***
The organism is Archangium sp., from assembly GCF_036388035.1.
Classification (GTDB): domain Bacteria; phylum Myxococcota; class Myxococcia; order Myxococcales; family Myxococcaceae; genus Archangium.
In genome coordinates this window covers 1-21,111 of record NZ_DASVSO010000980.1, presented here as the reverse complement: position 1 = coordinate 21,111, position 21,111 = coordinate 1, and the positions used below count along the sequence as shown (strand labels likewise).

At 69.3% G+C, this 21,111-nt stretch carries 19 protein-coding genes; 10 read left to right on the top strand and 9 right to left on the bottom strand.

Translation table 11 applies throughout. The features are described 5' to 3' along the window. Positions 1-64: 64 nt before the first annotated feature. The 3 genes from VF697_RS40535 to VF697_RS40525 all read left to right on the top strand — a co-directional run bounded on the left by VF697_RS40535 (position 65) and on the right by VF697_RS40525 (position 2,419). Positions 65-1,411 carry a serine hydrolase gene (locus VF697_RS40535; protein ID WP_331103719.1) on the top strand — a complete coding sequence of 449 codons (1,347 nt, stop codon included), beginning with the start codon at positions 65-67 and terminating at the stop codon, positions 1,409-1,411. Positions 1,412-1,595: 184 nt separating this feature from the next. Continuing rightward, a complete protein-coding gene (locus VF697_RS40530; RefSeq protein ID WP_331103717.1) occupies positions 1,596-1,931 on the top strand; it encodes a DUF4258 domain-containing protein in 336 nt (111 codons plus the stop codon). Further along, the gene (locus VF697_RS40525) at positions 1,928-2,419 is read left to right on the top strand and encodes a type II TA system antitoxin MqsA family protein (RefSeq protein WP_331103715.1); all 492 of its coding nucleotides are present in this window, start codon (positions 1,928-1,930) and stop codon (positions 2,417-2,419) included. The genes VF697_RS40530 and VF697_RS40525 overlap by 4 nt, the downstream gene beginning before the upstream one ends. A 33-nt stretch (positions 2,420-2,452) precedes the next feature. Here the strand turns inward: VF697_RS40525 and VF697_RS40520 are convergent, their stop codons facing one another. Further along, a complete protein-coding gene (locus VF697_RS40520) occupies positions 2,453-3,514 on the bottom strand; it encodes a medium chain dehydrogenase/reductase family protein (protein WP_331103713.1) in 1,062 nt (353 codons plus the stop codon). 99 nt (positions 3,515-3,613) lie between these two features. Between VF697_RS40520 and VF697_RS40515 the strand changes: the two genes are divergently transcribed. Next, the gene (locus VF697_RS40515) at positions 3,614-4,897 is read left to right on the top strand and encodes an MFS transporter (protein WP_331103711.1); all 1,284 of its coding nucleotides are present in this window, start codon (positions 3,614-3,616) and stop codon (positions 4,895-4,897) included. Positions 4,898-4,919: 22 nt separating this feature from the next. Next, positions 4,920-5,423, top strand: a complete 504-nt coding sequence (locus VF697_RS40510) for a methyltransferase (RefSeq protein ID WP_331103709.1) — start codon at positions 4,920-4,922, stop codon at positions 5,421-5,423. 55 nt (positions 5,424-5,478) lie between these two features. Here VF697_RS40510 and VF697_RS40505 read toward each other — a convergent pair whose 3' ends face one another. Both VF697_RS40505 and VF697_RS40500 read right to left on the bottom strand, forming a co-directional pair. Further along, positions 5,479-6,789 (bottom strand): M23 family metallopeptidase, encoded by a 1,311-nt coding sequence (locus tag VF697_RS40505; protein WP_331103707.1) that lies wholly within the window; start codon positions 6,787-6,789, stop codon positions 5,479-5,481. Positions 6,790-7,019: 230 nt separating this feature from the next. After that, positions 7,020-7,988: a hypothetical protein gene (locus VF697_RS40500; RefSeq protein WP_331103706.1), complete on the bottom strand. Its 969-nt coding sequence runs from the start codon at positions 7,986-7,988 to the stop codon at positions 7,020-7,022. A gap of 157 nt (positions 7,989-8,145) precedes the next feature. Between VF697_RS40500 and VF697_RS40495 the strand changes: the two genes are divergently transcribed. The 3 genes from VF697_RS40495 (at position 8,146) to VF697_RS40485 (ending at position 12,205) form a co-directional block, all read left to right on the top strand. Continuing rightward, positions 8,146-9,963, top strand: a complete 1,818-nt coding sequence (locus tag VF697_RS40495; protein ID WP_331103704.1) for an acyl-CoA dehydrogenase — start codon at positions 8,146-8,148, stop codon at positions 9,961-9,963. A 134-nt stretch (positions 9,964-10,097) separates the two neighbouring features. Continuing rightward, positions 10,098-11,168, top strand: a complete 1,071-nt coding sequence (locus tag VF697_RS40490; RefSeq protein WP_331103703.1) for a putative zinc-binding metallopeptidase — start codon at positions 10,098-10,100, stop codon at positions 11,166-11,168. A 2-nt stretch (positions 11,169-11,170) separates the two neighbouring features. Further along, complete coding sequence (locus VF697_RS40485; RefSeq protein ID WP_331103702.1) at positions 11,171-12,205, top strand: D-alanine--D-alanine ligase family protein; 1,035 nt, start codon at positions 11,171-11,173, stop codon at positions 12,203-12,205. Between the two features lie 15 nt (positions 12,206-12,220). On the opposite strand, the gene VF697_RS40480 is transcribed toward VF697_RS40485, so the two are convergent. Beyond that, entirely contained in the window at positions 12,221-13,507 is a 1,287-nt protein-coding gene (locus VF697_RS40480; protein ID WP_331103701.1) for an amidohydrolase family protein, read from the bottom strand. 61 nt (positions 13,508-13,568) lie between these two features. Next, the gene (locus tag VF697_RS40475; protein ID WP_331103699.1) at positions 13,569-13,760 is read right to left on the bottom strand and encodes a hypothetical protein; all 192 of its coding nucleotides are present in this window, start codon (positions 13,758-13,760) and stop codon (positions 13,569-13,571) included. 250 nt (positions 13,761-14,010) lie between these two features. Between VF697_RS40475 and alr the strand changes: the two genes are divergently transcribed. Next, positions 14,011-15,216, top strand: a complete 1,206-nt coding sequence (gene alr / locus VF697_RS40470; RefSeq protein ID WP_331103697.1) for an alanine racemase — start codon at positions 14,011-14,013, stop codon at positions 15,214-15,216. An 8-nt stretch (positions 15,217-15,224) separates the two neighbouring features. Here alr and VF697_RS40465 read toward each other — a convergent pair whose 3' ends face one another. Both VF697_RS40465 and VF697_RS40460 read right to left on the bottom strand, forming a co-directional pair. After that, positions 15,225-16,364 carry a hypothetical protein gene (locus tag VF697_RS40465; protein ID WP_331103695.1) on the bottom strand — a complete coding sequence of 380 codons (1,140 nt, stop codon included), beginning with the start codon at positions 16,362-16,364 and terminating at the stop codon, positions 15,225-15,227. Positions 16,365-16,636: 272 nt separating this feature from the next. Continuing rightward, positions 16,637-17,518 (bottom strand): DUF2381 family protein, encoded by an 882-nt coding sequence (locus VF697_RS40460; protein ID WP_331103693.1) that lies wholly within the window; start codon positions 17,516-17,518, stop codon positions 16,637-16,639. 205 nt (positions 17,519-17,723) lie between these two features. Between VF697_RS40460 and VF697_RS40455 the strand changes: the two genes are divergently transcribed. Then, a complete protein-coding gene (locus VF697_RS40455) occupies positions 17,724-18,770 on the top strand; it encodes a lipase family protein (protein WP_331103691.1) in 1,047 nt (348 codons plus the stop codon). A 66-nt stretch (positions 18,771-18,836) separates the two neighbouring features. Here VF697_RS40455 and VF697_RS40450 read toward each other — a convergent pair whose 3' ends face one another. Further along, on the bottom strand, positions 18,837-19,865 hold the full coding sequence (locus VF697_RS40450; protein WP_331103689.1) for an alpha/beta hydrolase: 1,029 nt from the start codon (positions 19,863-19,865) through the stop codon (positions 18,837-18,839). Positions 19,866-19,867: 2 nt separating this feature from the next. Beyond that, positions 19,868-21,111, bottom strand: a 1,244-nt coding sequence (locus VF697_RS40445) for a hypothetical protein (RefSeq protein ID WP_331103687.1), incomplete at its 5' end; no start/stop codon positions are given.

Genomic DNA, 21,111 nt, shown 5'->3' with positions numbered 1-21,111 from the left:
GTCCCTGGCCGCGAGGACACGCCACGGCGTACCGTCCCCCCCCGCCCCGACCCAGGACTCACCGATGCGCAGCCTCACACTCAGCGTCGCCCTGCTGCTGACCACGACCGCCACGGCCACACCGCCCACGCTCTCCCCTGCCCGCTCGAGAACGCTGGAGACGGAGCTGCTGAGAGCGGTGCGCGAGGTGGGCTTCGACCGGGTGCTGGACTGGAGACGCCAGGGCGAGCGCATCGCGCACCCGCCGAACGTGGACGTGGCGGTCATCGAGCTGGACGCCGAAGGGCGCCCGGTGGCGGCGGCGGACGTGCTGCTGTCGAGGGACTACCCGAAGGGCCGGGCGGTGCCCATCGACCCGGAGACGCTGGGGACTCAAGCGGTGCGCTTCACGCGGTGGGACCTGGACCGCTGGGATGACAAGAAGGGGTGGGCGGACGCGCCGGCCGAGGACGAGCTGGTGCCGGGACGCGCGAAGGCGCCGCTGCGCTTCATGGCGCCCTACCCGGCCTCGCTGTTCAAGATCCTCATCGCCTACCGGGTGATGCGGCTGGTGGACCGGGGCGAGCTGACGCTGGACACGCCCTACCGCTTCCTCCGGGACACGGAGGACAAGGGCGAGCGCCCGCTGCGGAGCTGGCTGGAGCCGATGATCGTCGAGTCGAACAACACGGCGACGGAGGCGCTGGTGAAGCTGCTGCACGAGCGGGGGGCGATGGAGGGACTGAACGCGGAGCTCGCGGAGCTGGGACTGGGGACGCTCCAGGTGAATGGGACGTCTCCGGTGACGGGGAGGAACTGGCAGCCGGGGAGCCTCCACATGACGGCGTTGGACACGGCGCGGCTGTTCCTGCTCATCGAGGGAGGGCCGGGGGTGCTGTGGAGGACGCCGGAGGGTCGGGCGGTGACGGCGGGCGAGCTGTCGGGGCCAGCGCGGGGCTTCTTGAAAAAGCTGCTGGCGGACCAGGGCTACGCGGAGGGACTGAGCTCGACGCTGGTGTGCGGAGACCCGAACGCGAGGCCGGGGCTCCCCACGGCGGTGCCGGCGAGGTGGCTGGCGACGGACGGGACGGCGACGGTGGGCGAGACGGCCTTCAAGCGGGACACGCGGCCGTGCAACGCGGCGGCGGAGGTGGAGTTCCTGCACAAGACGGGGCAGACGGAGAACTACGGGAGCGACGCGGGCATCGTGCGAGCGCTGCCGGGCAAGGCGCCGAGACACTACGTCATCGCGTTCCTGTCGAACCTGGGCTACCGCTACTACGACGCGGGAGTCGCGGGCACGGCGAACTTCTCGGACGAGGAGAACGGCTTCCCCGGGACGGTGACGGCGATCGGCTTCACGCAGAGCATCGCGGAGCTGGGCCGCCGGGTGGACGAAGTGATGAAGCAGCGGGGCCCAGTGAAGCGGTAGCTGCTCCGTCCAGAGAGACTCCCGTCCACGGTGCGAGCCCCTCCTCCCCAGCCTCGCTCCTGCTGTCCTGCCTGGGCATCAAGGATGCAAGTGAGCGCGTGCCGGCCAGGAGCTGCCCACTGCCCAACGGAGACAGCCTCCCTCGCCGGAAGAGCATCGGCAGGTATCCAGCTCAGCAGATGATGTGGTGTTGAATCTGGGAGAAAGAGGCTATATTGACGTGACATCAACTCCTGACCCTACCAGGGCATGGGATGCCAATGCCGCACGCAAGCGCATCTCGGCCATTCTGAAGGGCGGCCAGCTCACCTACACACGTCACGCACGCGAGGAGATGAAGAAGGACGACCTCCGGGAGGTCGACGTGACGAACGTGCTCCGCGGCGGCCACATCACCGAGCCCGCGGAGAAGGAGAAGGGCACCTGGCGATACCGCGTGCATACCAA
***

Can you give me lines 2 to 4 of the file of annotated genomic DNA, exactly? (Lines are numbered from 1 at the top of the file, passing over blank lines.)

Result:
Classification (GTDB): domain Bacteria; phylum Myxococcota; class Myxococcia; order Myxococcales; family Myxococcaceae; genus Archangium.
In genome coordinates this window covers 1-21,111 of record NZ_DASVSO010000980.1, presented here as the reverse complement: position 1 = coordinate 21,111, position 21,111 = coordinate 1, and the positions used below count along the sequence as shown (strand labels likewise).

At 69.3% G+C, this 21,111-nt stretch carries 19 protein-coding genes; 10 read left to right on the top strand and 9 right to left on the bottom strand.